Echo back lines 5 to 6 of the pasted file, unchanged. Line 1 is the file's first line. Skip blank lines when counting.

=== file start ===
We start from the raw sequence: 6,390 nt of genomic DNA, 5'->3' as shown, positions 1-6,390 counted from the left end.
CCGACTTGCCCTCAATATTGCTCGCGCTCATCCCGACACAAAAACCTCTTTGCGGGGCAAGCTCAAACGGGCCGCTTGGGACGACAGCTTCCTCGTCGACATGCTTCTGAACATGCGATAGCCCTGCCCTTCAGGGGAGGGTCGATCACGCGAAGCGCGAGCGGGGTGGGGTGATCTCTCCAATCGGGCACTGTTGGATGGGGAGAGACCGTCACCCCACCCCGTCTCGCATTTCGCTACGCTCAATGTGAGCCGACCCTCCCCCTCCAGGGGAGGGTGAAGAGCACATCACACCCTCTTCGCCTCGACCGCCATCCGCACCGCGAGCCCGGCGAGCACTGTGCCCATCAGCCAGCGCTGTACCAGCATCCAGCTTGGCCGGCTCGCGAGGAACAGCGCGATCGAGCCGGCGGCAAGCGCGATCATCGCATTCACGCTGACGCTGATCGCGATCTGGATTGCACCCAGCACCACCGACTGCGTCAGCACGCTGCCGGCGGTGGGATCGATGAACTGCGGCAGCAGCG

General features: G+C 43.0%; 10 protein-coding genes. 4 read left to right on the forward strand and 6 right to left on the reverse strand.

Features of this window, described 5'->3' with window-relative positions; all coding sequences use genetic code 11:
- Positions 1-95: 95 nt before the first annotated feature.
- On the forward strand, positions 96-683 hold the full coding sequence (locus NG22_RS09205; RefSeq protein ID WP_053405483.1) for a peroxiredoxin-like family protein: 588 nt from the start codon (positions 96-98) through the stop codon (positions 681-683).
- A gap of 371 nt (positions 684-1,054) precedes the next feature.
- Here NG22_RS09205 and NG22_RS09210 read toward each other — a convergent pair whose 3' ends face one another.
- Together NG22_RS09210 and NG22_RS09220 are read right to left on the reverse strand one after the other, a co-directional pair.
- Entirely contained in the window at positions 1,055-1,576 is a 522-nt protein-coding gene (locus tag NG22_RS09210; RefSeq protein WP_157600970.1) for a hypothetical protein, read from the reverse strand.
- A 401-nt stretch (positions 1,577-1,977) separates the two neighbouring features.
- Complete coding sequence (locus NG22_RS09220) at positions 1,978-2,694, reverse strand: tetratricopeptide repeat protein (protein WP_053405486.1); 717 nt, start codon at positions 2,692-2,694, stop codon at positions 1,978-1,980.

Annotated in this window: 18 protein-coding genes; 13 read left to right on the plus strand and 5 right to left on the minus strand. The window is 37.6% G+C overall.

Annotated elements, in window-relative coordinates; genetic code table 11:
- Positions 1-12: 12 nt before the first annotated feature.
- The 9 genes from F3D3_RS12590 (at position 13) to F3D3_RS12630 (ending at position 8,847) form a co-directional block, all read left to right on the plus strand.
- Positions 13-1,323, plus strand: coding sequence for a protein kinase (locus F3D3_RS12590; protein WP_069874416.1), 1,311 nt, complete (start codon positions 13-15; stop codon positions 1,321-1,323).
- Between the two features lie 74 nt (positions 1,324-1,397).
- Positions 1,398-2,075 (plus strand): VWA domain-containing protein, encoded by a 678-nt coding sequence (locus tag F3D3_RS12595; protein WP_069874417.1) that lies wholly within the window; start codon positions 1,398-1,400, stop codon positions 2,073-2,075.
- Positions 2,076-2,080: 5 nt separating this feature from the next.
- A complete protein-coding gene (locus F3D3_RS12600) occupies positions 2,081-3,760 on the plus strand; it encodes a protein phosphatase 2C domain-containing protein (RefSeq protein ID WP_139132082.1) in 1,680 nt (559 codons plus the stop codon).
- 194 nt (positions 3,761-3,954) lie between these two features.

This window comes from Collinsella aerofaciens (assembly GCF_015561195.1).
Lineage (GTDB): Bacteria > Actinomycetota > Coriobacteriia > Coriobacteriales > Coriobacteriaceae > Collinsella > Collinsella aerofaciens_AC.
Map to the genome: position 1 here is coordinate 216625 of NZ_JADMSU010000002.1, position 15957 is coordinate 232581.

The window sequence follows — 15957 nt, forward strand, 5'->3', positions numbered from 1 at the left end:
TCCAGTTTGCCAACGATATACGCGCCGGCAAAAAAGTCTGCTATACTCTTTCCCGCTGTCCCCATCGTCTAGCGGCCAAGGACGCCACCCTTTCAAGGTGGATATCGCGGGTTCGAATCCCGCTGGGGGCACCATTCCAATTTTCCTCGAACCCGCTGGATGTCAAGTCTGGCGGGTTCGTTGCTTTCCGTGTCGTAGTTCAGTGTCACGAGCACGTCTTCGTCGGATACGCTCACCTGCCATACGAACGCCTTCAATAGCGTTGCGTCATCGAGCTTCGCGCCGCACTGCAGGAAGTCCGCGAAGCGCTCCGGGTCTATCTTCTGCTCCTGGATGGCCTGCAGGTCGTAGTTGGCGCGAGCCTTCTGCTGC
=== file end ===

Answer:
- Positions 1-95: 95 nt before the first annotated feature.
- On the forward strand, positions 96-683 hold the full coding sequence (locus NG22_RS09205; RefSeq protein ID WP_053405483.1) for a peroxiredoxin-like family protein: 588 nt from the start codon (positions 96-98) through the stop codon (positions 681-683).